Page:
18 NATO Allies are participating in exercise Dynamic Mariner off the coast of Spain.

Exercise Dynamic Mariner tests NATO’s Response Force Maritime Component (NRF/M) and interoperability with NATO forces, enhancing flexibility and interoperability amongst Allied nations, according to a release.

“Assets and personnel come from Albania, Bulgaria, Belgium, Canada, Denmark, France, Germany, Greece, Italy, Netherlands, Norway, Poland, Portugal, Romania, Spain, Turkey, United Kingdom and the United States.

DYMR/FL19 is led by NATO Maritime Command and involves Standing NATO Maritime Group One (SNMG1) and Standing NATO Maritime Group Two (SNMG2), which are part of NATO’s Standing Forces on active duty that contribute to the Alliance’s collective defence on a permanent basis.”

The Alliance say that NATO’s maritime strength lies in the ability of the Standing Forces and National Response Force elements to rapidly join with high readiness, high capability national forces and task groups to deliver strategic effect.

“Regular training between these groups is a force multiplier and provides a collectively trained and interoperable capability that NATO can confidently deploy if necessary.

The NATO Response Force (NRF) is a highly ready and technologically advanced, multinational force made up of land, air, maritime and Special Operations Forces (SOF) components that the Alliance can deploy quickly, wherever needed.”

The exercise brings together 32 surface ships, 2 submarines and 18 air assets, including Maritime Patrol Aircrafts and helicopters.

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farouk
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farouk

Looking at the above picture, I’m a little confounded by the size difference of those masts. I was of the opinion that ships enclose their radars inside such masts in which to reduce their radar returns (hence the proliferation of tall thin masts) Yet the one on the far right appears to be the Billy Bunter of the fleet regards masts. Any of the nautical types on here able to explain why to this ex Pongo?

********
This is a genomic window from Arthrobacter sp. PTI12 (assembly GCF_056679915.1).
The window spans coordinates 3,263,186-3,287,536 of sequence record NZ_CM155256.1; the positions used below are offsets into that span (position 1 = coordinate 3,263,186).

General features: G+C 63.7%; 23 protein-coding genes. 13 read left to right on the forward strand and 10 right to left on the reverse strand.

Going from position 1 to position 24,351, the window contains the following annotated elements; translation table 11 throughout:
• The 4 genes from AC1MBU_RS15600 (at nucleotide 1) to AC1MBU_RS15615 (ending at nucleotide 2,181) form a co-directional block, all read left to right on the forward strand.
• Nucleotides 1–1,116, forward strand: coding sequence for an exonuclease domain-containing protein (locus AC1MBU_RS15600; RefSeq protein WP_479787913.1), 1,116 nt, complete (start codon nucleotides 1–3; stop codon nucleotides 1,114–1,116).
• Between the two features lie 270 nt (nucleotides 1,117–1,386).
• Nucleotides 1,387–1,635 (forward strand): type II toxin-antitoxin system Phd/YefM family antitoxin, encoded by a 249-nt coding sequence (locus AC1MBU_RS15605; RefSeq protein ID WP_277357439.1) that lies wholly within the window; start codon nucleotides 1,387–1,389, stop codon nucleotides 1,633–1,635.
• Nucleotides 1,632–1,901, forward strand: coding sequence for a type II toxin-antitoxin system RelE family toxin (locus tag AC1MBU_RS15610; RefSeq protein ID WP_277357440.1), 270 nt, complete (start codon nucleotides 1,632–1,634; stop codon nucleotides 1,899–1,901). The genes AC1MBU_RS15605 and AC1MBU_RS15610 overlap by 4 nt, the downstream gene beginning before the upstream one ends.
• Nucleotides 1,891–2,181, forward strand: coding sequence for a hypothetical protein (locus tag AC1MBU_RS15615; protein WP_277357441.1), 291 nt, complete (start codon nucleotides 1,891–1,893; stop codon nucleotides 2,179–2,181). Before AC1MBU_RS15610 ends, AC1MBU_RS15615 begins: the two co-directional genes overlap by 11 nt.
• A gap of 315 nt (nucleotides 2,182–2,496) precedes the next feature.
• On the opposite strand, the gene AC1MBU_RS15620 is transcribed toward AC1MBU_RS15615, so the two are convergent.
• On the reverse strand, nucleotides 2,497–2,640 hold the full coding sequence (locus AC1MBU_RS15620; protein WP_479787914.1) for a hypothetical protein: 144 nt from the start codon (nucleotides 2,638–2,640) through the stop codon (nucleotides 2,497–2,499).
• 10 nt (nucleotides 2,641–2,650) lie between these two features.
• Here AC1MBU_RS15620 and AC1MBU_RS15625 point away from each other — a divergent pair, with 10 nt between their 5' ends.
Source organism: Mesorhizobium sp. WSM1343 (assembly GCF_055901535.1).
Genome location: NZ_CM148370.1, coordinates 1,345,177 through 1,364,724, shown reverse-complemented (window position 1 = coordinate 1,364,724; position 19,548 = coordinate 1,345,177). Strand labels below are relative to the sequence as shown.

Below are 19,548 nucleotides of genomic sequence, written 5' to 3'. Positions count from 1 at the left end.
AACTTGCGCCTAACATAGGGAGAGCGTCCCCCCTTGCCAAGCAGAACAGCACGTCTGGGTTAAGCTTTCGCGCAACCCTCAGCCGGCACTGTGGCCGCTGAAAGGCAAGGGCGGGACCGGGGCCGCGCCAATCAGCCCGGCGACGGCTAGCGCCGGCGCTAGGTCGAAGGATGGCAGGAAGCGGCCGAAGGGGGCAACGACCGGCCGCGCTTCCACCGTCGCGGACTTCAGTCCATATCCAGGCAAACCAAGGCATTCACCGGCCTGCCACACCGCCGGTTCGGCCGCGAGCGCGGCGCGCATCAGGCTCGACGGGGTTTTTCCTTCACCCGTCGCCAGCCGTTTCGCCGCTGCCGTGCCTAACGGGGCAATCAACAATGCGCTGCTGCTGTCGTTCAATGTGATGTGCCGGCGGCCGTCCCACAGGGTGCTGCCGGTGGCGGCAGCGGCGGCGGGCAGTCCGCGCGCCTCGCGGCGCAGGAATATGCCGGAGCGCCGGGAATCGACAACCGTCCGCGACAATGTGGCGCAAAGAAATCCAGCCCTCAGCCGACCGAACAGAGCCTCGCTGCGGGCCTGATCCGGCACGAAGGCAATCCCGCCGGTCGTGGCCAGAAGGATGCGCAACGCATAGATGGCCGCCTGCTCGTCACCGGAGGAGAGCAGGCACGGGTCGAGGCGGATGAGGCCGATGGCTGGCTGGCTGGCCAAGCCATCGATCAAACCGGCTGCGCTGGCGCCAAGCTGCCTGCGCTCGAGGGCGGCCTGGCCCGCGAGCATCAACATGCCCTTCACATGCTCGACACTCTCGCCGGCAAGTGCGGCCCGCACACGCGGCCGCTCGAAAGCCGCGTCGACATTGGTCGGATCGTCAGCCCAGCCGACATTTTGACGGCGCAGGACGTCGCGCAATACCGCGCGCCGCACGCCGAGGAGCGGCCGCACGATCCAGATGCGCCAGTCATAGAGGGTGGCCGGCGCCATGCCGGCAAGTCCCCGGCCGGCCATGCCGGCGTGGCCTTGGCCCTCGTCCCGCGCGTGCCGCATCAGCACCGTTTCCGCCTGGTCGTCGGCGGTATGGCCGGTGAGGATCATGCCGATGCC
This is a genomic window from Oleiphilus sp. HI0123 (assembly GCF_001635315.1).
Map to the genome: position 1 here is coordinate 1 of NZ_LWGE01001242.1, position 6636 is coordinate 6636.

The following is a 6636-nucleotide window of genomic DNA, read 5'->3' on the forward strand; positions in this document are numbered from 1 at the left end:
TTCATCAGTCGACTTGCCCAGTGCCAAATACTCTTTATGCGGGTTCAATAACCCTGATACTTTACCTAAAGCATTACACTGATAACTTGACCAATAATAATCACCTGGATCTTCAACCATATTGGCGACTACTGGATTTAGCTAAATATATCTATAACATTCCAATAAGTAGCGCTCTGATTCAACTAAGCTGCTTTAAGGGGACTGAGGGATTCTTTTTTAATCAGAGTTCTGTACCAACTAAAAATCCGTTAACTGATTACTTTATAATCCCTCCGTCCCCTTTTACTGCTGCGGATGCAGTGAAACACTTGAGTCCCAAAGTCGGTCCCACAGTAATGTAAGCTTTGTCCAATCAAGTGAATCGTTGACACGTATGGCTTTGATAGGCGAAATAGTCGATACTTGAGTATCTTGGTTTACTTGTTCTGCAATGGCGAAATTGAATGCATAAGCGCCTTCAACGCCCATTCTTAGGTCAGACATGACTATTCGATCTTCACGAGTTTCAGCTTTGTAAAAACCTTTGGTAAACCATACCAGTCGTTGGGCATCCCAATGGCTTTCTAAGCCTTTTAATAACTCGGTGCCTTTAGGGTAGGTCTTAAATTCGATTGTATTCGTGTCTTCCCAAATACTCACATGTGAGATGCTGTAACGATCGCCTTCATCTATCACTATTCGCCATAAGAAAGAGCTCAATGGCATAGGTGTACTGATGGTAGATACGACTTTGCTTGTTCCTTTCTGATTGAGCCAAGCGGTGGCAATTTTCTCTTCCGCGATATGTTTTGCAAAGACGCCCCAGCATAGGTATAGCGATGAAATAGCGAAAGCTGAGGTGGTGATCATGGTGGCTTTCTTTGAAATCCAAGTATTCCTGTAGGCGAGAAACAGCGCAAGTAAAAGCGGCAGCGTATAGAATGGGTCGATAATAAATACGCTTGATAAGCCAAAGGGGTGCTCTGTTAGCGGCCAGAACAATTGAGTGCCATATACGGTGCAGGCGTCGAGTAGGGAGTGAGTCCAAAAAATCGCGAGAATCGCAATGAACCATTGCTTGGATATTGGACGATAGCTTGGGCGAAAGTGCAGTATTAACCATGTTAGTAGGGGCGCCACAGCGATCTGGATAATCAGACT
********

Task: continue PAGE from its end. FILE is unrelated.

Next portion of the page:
Paul T
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Paul T

farouk – I certainly cant answer your question but the Frigate on the right is a Norwegian Fridtjof Nansen class and is AEGIS equipped.

farouk
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farouk

Paul thank you.

James Fennell
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James Fennell

The two nearest ships rafted on the left of the picture are Dutch or Belgian or Portuguese updated Karel Doorman class frigates (probably one of each nation as I think the Dutch navy only has one left in service). They have received a new low visibility mast and combat system, but use a Thales Smart-S mechanically scanned 3D radar (similar to ARTISAN on T23) and don’t need a big deck house to mount fixed radar arrays. The ship they are rafted to is a Norwegian Fritjof Nansen class frigate which has the US Aegis combat system of which the SPY-1… Read more »

farouk
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farouk

James,
A most informative post, many thanks, I walk away all the better.

James Fennell
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James Fennell

Merci buckets 😉 I think only the US, Spain and Norway have Aegis ships in NATO (someone correct me if I’m wrong), but Australia, Japan and South Korea have them in the Pacific. Britain, France, Italy and Singapore have the Similar PAAMS system.